Sunday, November 16, 2014

CIRM Board Member Prieto on 10-year Performance of Stem Cell Agency

The following is the text of what Francisco Prieto, a 10-year veteran of the governing board of the California stem cell agency, had to say about its performance over the last decade.

He commented for a freelance article written by David Jensen, the publisher of this blog, that appeared in today's edition of The Sacramento Bee. Prieto and other board members queried were told that it was likely that their comments would be severely limited in the article in The Bee because of the space limitations of the print media. They were also told that the full text of their comments would be carried on this Web site.

Francisco Prieto
CIRM photo
They were additionally informed that the print article would address such questions as whether the work of the agency would be worth its $6 billion cost(including interest), whether it had fulfilled the expectations of voters in 2004 along with discussing the achievements and shortcomings of the agency.

Here is what Prieto, a Sacramento physician and patient advocate member of the board, said via email.
“Has the agency fulfilled the promises of the 2004 campaign? 
“I think that largely, yes, it has. The principal promise of the prop 71 campaign was that here in California, we would not abandon or throttle this incredibly promising avenue of research, as the Federal administration was threatening to do at that time, and instead would try to push it forward. The promise was that we would aggressively push towards finding cures for the debilitating chronic diseases that are responsible for most of our chronic illnesses, premature death and healthcare expenses. CIRM has made that push, and has made California probably the preeminent site for stem cell research in the world.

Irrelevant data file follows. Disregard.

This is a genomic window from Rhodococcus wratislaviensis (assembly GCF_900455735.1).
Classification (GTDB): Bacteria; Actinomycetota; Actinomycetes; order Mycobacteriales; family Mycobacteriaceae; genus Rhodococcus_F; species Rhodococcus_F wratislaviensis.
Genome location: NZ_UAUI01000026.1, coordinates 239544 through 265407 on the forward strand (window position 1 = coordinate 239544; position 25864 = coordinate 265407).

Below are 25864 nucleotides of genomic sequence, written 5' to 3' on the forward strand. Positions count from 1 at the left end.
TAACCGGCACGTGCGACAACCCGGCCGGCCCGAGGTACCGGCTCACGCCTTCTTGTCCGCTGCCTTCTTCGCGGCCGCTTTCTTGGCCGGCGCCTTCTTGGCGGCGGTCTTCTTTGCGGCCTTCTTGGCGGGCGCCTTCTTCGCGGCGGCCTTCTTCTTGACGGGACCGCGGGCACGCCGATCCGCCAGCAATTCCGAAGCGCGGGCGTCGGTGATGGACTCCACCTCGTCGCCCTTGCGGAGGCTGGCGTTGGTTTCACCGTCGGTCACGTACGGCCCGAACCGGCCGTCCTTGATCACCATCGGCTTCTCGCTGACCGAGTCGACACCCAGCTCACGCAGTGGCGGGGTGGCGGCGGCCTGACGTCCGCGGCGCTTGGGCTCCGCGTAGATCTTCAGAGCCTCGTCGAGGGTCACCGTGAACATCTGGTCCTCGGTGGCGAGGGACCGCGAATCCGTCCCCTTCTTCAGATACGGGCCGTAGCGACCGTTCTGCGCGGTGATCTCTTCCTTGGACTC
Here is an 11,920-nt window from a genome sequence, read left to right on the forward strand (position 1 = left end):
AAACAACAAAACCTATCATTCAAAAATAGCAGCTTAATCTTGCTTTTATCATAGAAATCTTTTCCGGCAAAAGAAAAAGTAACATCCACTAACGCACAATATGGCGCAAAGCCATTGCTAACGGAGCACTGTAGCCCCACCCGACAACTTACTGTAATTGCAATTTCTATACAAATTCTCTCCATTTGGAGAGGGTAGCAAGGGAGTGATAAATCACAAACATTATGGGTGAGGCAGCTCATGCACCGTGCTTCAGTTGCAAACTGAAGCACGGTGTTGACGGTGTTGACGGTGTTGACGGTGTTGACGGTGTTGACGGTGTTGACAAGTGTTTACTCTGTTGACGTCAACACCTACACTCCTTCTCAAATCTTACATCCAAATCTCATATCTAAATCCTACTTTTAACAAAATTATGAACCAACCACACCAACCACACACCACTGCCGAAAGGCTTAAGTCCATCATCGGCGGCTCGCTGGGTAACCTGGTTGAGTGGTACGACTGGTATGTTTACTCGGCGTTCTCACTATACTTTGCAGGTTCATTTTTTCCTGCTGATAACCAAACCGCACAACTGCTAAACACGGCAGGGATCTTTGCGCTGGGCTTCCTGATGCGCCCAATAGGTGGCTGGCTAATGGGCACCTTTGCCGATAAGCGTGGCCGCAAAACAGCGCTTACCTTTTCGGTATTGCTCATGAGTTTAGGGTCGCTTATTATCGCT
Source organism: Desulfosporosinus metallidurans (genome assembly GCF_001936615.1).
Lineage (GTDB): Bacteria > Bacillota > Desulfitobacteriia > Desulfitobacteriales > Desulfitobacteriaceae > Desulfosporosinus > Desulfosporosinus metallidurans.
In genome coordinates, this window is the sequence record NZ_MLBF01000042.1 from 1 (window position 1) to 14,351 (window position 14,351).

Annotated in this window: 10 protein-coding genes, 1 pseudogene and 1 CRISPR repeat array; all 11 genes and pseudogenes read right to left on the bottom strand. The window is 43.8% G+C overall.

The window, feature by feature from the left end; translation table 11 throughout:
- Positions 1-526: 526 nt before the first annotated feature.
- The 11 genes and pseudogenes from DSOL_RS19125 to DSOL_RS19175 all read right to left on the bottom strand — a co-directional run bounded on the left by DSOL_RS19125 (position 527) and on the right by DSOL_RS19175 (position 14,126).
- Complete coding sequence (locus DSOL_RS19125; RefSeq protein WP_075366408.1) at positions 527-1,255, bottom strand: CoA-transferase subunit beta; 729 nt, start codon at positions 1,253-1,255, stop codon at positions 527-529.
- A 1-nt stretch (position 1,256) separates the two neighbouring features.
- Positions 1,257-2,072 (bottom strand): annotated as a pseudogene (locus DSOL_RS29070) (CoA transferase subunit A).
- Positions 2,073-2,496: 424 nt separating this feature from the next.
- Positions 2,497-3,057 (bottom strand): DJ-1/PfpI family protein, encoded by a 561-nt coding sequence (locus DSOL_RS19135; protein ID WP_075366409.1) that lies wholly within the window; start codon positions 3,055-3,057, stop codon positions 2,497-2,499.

“Will its efforts be worth the $6-$7 billion that will have been spent, including interest? 
“This will be hard to judge until we see what the results are of some of the stem cell related treatments that are just now entering or about to enter clinical trials. If even 1 or 2 of the major ones result in a cure for something like diabetes or one of the major cancers that some of our CIRM funded researchers are working on, I think we will have to consider that it was a bargain. 
“What are its current achievements and shortcomings? 
This one could go on much longer and I'm afraid I don't really have the time right now. I think to some extent I answered this above.  California has become one of if not the Center for stem cell research in the world. We could have done better, especially early in the history of the agency in terms of transparency, and could have perhaps involved the public more in the discussions of our priorities. Some of the conflict of interest issues and events that came up particularly in the recent past caught us by surprise, and I wish we could have foreseen them, but I'm glad once they happened that CIRM and our new Pres. responded appropriately. 
“I think our understanding of this field is going to some day (soon, I hope) transform medicine and make the things I do every day look as primitive as leeches and blood letting.  Speaking of which, I have patients waiting so I’m afraid I need to go find those leeches.”


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